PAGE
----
America needs to stand by it’s allies

A few months ago, I wrote a column about how China’s growing influence over America was very worrying, and the situation between China and Japan was unstable. In that column I said a war between the US and China was unrealistic, but events in the months since have added further complications to the situation, and a real war could be in the not-so-distant future.

Both Japan and China have relatively new leaders who both stress strong nationalist tendencies and heavy military spending. The two nations have had a mutually-antagonistic history, with the Chinese trying to invade Japan numerous times, and during the Second World War, in which Japan butchered its way across the Chinese landscape.

This current controversy stems from competing claims over a sparsely-populated island chain which is claimed by the Japanese, Chinese and Philippines as well. China has been getting bolder in its claims, launching naval patrols closer to these islands.

The United States has agreements with both Japan and the Philippines promising to intervene militarily should either nation ever be outright attacked. This may be the only reason China has restrained itself as much as it has, but America’s fiscal state could prevent an appropriate strategic response. Throughout history, very few great empires have been toppled by military conquest alone. Generally a nation decays by its own cause and a rising power is there merely to nudge them over the edge.

If the Chinese do act militarily, there are a number of possible outcomes. The United States could completely abandon her allies, which would be the beginning of the end of America. Even if you disagree with American foreign intervention, it’s hard to disagree with keeping your word on something, even if you may not agree what the preceding generation decided. If we do not stand by our allies in their time of need, how can we depend on them to stand by us in ours?

A war could also be quickly diverted by diplomacy, but our leaders consistently make the mistake of using diplomacy for diplomacy’s sake, and not because it’s the best way to solve an international dispute. Plus, both sides would have to agree to diplomatic solutions, and if it’s only us seeking diplomacy we will get nowhere, since diplomacy implies both sides cooperating.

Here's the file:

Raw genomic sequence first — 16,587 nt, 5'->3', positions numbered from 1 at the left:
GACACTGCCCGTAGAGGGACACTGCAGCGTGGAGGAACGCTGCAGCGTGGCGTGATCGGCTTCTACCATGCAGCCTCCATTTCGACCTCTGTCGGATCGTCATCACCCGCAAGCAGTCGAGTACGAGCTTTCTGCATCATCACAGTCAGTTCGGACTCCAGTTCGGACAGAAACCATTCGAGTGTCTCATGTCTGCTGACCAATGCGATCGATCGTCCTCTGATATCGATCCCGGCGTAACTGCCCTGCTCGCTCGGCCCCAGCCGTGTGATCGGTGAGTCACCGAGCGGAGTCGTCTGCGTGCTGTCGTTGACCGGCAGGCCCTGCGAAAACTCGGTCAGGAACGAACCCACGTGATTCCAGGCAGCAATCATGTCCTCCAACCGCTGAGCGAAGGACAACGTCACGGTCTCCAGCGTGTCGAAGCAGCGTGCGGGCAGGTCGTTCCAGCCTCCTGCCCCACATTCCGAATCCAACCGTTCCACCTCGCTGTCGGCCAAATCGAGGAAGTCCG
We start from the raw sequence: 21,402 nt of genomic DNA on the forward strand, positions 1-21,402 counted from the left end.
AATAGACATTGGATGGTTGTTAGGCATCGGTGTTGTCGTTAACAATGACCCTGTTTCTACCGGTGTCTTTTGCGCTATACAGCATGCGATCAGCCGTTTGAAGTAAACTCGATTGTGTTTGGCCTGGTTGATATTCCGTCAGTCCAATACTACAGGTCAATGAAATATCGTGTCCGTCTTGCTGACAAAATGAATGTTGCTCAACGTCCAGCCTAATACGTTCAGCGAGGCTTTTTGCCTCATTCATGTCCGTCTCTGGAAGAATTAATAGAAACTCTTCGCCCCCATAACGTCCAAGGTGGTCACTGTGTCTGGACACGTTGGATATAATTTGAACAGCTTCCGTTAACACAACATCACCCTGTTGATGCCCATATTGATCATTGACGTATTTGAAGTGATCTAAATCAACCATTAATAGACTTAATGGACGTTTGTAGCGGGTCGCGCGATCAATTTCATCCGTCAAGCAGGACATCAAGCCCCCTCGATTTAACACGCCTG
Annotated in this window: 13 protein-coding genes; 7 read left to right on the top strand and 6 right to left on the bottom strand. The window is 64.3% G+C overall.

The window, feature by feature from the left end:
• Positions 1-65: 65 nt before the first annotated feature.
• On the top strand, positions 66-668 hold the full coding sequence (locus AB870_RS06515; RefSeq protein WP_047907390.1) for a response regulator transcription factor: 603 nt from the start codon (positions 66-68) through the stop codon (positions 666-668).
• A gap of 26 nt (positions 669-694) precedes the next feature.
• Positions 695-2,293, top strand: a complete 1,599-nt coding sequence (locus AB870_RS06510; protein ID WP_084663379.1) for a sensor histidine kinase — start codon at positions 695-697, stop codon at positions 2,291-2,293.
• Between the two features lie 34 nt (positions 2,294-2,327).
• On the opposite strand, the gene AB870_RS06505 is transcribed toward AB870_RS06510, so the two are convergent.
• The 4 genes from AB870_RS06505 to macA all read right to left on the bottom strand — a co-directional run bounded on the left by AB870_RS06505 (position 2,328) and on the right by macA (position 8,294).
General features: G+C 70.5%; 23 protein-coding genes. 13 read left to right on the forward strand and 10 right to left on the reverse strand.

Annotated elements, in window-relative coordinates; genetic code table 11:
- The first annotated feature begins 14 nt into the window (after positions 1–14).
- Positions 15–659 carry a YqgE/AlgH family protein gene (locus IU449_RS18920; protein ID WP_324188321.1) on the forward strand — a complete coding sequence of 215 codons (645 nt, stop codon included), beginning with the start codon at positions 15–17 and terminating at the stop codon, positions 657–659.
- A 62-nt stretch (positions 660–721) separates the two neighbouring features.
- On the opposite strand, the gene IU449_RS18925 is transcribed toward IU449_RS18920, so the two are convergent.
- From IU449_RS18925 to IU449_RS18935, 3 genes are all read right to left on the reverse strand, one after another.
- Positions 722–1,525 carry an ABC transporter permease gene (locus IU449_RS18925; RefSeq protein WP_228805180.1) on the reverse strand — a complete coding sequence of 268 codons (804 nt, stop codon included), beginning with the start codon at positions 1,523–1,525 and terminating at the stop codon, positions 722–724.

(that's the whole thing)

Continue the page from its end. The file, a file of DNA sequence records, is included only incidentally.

Another outcome, and the worst possible outcome, is that America does fight, which would more than likely spark another world war. America will call her allies to fight, and Europe would hopefully join us. China is powerful in her own right, but has strong allies like Russia on her side. I said before that America would almost certainly win an all-out military brawl with China. We have the means to win a war, but do we have the will? America has had a history of anti-war movements, notably in the Vietnam era and in Iraq. Even in Vietnam the United States killed 10 enemy combatants for every one man lost, and that was apparently still too high.

If Americans truly have lost their will to fight, then it is pointless for Americans to even have these treaties, knowing what is truly at stake if they move to enforce them.

Hopefully, these problems with the Chinese and Japanese will be resolved peacefully, but if that means compromising the integrity of the United States or her allies, then it would have been a pointless resolution.

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Cameron Macko

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